And then out came a few players — including two new drafts, Joey Hunt (a center from TCU) and George Fant (a tackle from Western Kentucky).
I was only a few feet away — almost close enough to touch Joey’s Man Bun.
They took turns speaking to the crowd about meeting Pete Carroll, playing with Russell Wilson and how honored they were to be drafted.
And then my favorite part came up.
Ricardo Lockette, the newly retired Seahawk WR, was also just a few feet away (only a security guard stood between us) and was waiting in the wings for his chance to speak.
I observed him.
Clearly visible was an enormous scar running from his scalp all down his back; surely this is a result of the surgery he needed after a blindside hit by Dallas Cowboys safety Jeff Heath.
I remember well watching that show on November 1st when Lockette was hit on the field and lay lifeless for minutes on the field; so severe was the hit that apparently he would have died right then and there on the field had it not been for the quick and masterful care he received on the field and in the hours afterwards.
It was a devastating moment — and marked the end of a career that included three NFC Championships and a win in the 48th Super Bowl.
How amazing then to be able to see him up and walking around now with a smile on his face –and able to share with strangers his perspective on it.
He talked about this dark time after his injury, and he spoke in a way that was far more intimate than I would’ve imagined.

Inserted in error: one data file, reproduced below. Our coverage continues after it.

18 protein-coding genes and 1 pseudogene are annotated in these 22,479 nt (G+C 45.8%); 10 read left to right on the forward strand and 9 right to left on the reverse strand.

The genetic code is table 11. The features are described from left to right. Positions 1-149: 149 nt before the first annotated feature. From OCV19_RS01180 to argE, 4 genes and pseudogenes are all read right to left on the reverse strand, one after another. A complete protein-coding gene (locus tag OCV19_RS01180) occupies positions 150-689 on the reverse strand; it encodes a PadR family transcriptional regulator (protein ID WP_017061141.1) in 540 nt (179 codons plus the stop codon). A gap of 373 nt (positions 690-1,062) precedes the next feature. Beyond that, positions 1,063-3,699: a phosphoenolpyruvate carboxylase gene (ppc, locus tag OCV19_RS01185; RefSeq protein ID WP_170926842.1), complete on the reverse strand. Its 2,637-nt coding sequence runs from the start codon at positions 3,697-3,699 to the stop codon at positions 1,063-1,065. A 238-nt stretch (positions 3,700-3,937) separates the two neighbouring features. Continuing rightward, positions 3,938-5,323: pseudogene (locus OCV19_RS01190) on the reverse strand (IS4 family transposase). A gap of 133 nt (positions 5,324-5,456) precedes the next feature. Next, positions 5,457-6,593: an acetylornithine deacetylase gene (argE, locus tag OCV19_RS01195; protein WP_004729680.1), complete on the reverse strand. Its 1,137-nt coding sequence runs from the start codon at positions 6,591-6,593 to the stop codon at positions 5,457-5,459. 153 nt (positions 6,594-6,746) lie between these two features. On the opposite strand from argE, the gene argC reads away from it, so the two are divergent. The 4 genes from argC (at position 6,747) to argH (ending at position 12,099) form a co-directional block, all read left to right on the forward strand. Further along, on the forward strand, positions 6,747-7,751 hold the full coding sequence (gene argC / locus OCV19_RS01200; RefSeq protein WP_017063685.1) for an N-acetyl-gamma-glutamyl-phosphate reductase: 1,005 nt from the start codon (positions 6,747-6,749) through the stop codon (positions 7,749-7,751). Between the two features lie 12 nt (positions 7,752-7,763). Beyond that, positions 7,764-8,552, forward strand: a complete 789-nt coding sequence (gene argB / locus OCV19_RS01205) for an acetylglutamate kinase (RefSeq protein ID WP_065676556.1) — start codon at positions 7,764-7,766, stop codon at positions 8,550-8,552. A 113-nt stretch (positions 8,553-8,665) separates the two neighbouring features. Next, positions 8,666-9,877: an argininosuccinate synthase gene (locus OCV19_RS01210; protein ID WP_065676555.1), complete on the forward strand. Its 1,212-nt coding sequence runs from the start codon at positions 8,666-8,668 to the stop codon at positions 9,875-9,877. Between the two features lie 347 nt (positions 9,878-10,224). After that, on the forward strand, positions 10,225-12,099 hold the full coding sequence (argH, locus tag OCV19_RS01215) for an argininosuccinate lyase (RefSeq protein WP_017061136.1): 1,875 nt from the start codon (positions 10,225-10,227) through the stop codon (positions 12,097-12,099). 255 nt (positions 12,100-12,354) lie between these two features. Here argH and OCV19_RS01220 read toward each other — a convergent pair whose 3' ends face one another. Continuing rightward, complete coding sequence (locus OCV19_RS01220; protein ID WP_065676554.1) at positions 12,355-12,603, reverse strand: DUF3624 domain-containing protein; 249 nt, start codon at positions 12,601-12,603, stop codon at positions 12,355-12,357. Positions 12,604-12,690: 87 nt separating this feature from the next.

He spoke of growing up as a kid in a small town and never dreaming that this life would have been possible.
He talked about how kids should follow in the footsteps of those they most admire and then do what they do– only a little differently and a lot better.
He confessed how difficult it was when he realized his career was cut short but how the fans and the love he received from them in the hospital kept him afloat emotionally — and that he does things like this tour to try to share his gratitude.
At that moment, I acted like a Super Geek and yelled out ” I love you, Ricardo!”
And he turned around to me, looked at me too, and smiled.
“I love you too, Ma’am!” (apparently his Southern manners are still held dear).
Lockette loves me?!
Afterwards, he signed everything put in front of him and my family had a minute with him.
He told Charlotte he loves how she dresses. She got such a huge kick out of this compliment that she Insta-ed this picture of her outfit to her friends.
He talked to Oliver and signed his shirt and hat
and posed for pictures.
When it was my turn, I told him how much it meant to me that there are guys like himself in the sport who my son looks up to — men of deep character, forgiveness, humility and resilience.
I thanked him for his playing, told him I was sorry for his early retirement but that I had a hunch that the best was yet ahead for him career-wise.
He thanked me, shook my hand, and asked me my name. He couldn’t have been warmer — or more genuine.
My kids had done so many photo ops with him that I didn’t want to trouble him for another — but I did ask him to sign my Iphone (it joined Joey’s signature).
The timing on this visit with Lockette and Seahawks players couldn’t have been better timed; the news lately is full of racially motivated tension, hatred, violence and murders.
So much vitriol, so few good stories.
But then here was Lockette, signing autographs with newer teammates — just a guy asking the crowd for more love, greater peace and urging the young kids in the crowd to pursue their dreams with a passion.
It didn’t feel like anyone was a certain color — we were all just blue, white and green football fans.
So that’s my weekend — a full fridge of market goodies and a Lockette in my pock-ette.